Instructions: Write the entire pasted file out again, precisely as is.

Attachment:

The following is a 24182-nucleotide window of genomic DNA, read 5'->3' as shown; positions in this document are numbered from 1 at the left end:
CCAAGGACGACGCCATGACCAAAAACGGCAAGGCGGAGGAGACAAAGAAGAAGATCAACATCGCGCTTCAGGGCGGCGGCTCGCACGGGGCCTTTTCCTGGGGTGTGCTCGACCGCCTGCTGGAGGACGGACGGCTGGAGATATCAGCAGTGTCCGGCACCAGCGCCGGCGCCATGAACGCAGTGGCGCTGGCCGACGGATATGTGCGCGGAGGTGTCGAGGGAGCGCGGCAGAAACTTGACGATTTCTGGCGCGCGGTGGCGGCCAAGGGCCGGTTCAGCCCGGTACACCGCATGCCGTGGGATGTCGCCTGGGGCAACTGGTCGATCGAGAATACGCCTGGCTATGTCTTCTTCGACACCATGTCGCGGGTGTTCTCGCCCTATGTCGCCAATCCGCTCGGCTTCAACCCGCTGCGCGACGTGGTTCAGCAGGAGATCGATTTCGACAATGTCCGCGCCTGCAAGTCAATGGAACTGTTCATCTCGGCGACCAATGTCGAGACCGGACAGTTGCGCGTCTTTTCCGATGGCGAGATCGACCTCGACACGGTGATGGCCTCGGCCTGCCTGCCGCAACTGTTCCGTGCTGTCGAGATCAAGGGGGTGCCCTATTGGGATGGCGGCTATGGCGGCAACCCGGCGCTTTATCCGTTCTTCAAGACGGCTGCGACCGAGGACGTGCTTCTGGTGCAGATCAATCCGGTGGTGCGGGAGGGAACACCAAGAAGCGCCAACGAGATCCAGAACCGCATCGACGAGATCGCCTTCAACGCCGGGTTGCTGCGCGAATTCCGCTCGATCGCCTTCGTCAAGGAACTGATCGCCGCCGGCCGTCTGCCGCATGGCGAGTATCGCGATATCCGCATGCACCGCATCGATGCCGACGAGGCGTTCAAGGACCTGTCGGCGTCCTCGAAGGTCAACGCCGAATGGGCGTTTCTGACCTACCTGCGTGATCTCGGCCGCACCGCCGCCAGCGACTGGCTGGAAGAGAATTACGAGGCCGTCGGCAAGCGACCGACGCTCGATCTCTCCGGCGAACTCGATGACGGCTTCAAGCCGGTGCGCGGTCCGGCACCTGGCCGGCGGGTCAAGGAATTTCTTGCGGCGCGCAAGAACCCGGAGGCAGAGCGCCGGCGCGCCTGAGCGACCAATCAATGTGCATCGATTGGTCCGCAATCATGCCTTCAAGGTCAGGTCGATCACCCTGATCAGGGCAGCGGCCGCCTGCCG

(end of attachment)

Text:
The following is a 24182-nucleotide window of genomic DNA, read 5'->3' as shown; positions in this document are numbered from 1 at the left end:
CCAAGGACGACGCCATGACCAAAAACGGCAAGGCGGAGGAGACAAAGAAGAAGATCAACATCGCGCTTCAGGGCGGCGGCTCGCACGGGGCCTTTTCCTGGGGTGTGCTCGACCGCCTGCTGGAGGACGGACGGCTGGAGATATCAGCAGTGTCCGGCACCAGCGCCGGCGCCATGAACGCAGTGGCGCTGGCCGACGGATATGTGCGCGGAGGTGTCGAGGGAGCGCGGCAGAAACTTGACGATTTCTGGCGCGCGGTGGCGGCCAAGGGCCGGTTCAGCCCGGTACACCGCATGCCGTGGGATGTCGCCTGGGGCAACTGGTCGATCGAGAATACGCCTGGCTATGTCTTCTTCGACACCATGTCGCGGGTGTTCTCGCCCTATGTCGCCAATCCGCTCGGCTTCAACCCGCTGCGCGACGTGGTTCAGCAGGAGATCGATTTCGACAATGTCCGCGCCTGCAAGTCAATGGAACTGTTCATCTCGGCGACCAATGTCGAGACCGGACAGTTGCGCGTCTTTTCCGATGGCGAGATCGACCTCGACACGGTGATGGCCTCGGCCTGCCTGCCGCAACTGTTCCGTGCTGTCGAGATCAAGGGGGTGCCCTATTGGGATGGCGGCTATGGCGGCAACCCGGCGCTTTATCCGTTCTTCAAGACGGCTGCGACCGAGGACGTGCTTCTGGTGCAGATCAATCCGGTGGTGCGGGAGGGAACACCAAGAAGCGCCAACGAGATCCAGAACCGCATCGACGAGATCGCCTTCAACGCCGGGTTGCTGCGCGAATTCCGCTCGATCGCCTTCGTCAAGGAACTGATCGCCGCCGGCCGTCTGCCGCATGGCGAGTATCGCGATATCCGCATGCACCGCATCGATGCCGACGAGGCGTTCAAGGACCTGTCGGCGTCCTCGAAGGTCAACGCCGAATGGGCGTTTCTGACCTACCTGCGTGATCTCGGCCGCACCGCCGCCAGCGACTGGCTGGAAGAGAATTACGAGGCCGTCGGCAAGCGACCGACGCTCGATCTCTCCGGCGAACTCGATGACGGCTTCAAGCCGGTGCGCGGTCCGGCACCTGGCCGGCGGGTCAAGGAATTTCTTGCGGCGCGCAAGAACCCGGAGGCAGAGCGCCGGCGCGCCTGAGCGACCAATCAATGTGCATCGATTGGTCCGCAATCATGCCTTCAAGGTCAGGTCGATCACCCTGATCAGGGCAGCGGCCGCCTGCCG